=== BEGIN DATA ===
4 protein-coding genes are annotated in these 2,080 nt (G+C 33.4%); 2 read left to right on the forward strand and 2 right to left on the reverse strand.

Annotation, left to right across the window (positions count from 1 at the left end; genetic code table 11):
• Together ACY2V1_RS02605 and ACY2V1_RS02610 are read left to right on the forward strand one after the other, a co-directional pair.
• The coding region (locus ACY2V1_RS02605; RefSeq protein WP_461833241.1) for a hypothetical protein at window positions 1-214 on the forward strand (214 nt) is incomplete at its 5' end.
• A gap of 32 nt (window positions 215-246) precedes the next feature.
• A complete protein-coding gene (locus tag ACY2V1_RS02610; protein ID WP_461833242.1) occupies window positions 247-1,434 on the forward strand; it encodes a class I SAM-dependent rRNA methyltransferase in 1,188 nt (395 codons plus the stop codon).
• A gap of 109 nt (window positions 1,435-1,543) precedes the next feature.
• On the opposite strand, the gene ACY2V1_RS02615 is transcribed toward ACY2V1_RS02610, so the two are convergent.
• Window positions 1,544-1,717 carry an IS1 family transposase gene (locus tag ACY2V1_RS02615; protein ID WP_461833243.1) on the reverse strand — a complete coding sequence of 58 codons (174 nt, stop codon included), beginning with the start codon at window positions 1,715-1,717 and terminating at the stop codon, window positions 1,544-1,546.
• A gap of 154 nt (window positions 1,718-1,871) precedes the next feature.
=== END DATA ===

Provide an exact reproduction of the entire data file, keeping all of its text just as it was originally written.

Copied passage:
4 protein-coding genes are annotated in these 2,080 nt (G+C 33.4%); 2 read left to right on the forward strand and 2 right to left on the reverse strand.

Annotation, left to right across the window (positions count from 1 at the left end; genetic code table 11):
• Together ACY2V1_RS02605 and ACY2V1_RS02610 are read left to right on the forward strand one after the other, a co-directional pair.
• The coding region (locus ACY2V1_RS02605; RefSeq protein WP_461833241.1) for a hypothetical protein at window positions 1-214 on the forward strand (214 nt) is incomplete at its 5' end.
• A gap of 32 nt (window positions 215-246) precedes the next feature.
• A complete protein-coding gene (locus tag ACY2V1_RS02610; protein ID WP_461833242.1) occupies window positions 247-1,434 on the forward strand; it encodes a class I SAM-dependent rRNA methyltransferase in 1,188 nt (395 codons plus the stop codon).
• A gap of 109 nt (window positions 1,435-1,543) precedes the next feature.
• On the opposite strand, the gene ACY2V1_RS02615 is transcribed toward ACY2V1_RS02610, so the two are convergent.
• Window positions 1,544-1,717 carry an IS1 family transposase gene (locus tag ACY2V1_RS02615; protein ID WP_461833243.1) on the reverse strand — a complete coding sequence of 58 codons (174 nt, stop codon included), beginning with the start codon at window positions 1,715-1,717 and terminating at the stop codon, window positions 1,544-1,546.
• A gap of 154 nt (window positions 1,718-1,871) precedes the next feature.